Long haul knitting – socks that became mittens

In theory there’s plenty of time on a long haul flight for knitting. However, when you get up at 3am to drive to Heathrow, by the time you take off around 11am, you’re already feeling a little sleepy. Still you pull out your knitting and enthusiastically begin.

Knitted Mittens

If you read my blog regularly you may recognise these as the socks that turned into mittens, that I was keeping as my handbag knitting project back in August.

Anyway, back to 35,000 feet, two months later, they haven’t grown any – since I haven’t been anywhere with just my handbag. Still plenty of time to knit now…

I start knitting. Lunch turns up. I eat. I start knitting again, but food has only added to my sleepiness. I try to nap, but I can’t. I knit on – but you can’t knit for too long with tiny needles without your hands hurting. I take a break. A snack box arrives. I eat. I knit. I take a break. I knit. Another meal arrives – lunch again because of the times zone thing. I attempt another food induced snooze with no luck. I knit. I take a break. I knit. We land. I’ve still got the ribbing knit.

So eleven hours flight time = 1/2 a mitten knitted. Not great productivity! Still, as I was headed on holiday, it didn’t take too long before I finished.

Cable lace mitt 1 Cable Lace mitt 2

This experience left me surprised by how lethargic I felt about my knitting on that the flight. It was also the first time I realised – because my hands never hurt at home when I knit – how much I don’t sit still when I’m knitting in the evening. I put this mostly down to my love for infinite cups of tea and Mr Hicks’ constant need to be let out, to keep checking the garden’s still there.

I suspect this overestimation of the time I knit for helps fuel my gross overestimates of how quickly I can knit an item. To this end, I’ve joined Ravelry’s NAKNITMO group to induce me to keep a check of how much I knit in an evening.

Anyone got any thoughts on how not to overestimate what we achieve? I’d love to know what they are.

Bekki Hill

25 thoughts on “Long haul knitting – socks that became mittens

  1. 🙂 Your post on the knitting on the flight, really made me smile. If you ask me, they fed you often enough to keep you sleepy and relaxing and not needing any further attention during the flight. 🙂
    At least you did get knitting done. They look lovely. I would probably have slept on the flight as well.

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  2. I really like those mitts! 🙂 a poignant post for me, I can’t eat any of the food, which probably helps me a bit…I have a beanie planned for 2 consecutive 11 hour flights coming up in a fortnight, will let you know if I get past the ribbing or just read the whole time 🙂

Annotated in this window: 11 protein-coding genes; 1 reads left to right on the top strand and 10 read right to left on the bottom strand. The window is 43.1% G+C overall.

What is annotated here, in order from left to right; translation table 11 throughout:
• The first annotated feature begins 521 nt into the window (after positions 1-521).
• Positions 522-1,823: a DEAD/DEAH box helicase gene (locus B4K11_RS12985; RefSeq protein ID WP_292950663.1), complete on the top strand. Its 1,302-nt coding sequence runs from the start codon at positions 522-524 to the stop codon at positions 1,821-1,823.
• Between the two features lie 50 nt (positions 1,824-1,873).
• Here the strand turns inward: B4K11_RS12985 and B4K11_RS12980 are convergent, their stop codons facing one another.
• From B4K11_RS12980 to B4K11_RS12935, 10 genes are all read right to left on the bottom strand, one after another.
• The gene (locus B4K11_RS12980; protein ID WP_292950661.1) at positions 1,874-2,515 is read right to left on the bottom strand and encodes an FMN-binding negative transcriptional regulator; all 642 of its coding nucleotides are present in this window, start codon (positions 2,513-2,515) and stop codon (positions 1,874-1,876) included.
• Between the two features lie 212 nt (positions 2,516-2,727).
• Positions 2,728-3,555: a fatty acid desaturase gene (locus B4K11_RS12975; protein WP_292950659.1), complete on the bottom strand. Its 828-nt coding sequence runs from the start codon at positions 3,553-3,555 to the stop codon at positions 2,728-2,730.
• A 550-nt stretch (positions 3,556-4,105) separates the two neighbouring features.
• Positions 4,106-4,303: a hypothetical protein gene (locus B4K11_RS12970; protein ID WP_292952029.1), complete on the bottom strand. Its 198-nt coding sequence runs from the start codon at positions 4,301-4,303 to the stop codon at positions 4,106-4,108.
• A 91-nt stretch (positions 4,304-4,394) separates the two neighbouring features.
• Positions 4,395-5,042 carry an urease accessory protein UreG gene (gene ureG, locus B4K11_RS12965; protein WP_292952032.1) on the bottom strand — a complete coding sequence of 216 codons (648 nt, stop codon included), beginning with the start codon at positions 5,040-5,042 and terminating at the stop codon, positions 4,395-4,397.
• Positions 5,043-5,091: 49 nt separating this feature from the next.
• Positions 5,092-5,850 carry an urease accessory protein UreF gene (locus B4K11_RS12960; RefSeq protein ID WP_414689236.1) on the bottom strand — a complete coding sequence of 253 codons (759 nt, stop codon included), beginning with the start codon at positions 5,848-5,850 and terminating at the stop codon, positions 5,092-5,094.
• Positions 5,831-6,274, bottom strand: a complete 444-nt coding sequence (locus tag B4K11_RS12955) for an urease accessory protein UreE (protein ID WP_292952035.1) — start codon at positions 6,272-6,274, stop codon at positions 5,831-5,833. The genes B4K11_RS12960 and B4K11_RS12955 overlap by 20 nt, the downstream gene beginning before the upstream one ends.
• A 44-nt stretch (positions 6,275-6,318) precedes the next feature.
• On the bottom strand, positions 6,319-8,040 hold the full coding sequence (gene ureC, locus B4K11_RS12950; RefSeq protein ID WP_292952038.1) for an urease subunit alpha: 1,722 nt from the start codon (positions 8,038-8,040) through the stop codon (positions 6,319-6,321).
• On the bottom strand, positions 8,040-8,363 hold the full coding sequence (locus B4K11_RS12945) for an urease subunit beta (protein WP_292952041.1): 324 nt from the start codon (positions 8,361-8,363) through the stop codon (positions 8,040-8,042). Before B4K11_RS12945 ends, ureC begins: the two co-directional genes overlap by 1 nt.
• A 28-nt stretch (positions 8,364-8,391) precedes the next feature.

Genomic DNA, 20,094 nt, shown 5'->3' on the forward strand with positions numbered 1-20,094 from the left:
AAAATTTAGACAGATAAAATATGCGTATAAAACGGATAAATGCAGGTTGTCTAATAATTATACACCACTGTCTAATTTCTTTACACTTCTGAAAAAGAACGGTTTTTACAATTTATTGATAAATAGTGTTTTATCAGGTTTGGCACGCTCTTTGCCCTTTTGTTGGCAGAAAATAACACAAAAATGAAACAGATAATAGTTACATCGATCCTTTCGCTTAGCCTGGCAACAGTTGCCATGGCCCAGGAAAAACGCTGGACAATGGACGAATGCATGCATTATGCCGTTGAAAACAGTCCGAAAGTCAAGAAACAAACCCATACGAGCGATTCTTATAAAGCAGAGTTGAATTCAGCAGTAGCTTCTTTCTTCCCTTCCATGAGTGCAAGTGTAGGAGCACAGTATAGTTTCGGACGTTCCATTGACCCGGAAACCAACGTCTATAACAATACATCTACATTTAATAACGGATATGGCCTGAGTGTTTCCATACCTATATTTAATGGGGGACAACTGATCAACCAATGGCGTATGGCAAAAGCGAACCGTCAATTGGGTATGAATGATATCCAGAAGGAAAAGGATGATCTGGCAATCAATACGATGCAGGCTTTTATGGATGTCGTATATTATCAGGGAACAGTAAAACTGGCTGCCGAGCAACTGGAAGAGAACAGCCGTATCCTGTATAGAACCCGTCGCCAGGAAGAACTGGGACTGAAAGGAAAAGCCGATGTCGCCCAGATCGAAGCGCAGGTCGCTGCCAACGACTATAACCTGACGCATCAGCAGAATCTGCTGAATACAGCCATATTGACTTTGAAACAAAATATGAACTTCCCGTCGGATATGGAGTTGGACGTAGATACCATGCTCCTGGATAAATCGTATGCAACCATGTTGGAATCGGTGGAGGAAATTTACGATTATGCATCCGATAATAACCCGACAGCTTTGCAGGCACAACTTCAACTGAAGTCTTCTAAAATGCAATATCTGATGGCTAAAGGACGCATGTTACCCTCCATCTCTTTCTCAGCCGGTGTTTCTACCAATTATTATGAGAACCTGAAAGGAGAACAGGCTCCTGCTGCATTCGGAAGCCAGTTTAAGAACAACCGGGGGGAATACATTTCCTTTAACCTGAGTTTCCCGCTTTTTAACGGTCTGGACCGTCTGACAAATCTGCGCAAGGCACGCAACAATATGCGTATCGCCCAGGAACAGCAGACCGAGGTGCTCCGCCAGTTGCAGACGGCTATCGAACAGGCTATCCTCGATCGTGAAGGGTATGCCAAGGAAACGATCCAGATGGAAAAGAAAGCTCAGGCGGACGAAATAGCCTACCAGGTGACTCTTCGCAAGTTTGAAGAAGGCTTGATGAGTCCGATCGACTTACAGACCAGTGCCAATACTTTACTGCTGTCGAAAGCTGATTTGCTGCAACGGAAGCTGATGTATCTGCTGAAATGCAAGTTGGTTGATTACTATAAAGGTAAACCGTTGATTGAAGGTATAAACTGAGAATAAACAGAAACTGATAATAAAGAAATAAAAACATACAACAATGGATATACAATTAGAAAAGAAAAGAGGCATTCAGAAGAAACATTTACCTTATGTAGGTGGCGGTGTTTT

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  3. That mitten looks great! I always grossly underestimate how long a task will take me. For some reason, I think I can make things happen as quick as I think about them happening. To stop myself from buying too much yarn for different projects, I just say to myself hours and hours and hours and days and weeks, maybe months worth of time will be dedicated to this ball of Yarn, do you want that? If it scares me out of buying it, then I know right there that it isn’t worthwhile for me. ☺ I’m the worst person to go yarn shopping with. ☺

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  4. How on earth do you get knitting needles through Security? Mr. T. commutes between France and the U.K. on a weekly basis and they are so strict, I’m sure he’d never get away with anything so ‘pointy’.

    Liked by 1 person

    1. If you check they’re on most airlines – or at least those I’ve flown with – approved lists and no one’s ever objected to them going through security or as I’ve knitted on the plane.

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  5. Way back in grad school, I learned the “rule of 3s” for research: your project will take 3 times as long as you think, require 3 times as many subjects, and cost 3 times as much as estimated. I have found this to be a useful rule for most things in life, as I tend to overestimate what I can get done in a certain amount of time (and hassles and expenses do seem to multiply).

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  6. I seem to have the opposite problem lately…I’ve been out of work due to an injury for almost three months, and I’ve been using a lot of that time for knitting. I’m not that fast of a knitter but stuff seems to be flying off the needles! It’s going to be sad to go back to “real life” and a more normal level of production.

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  7. I agree with you about aching hands if you don’t take constant breaks, especially when knitting on very short needles. We have no Mr. Hicks to need attending to, like you, but the endless cups of tea are a must.I think you’ve a valid point about underestimating how much time a garment/item will take to knit, simply because we don’t take these breaks and other distractions (like people at the door, or visitors in general) into account. I laughed when I read about you during flights. Lethargy gets to everyone – you just have to glance around at the snoring passengers! Early morning flights, and lack of sleep the night before because of them, doesn’t help at all. I haven’t knitted on a plane – I usually read – but If I nod off it’s only for a few minutes at a time. I often envy those who can go ‘bang’ for ages.

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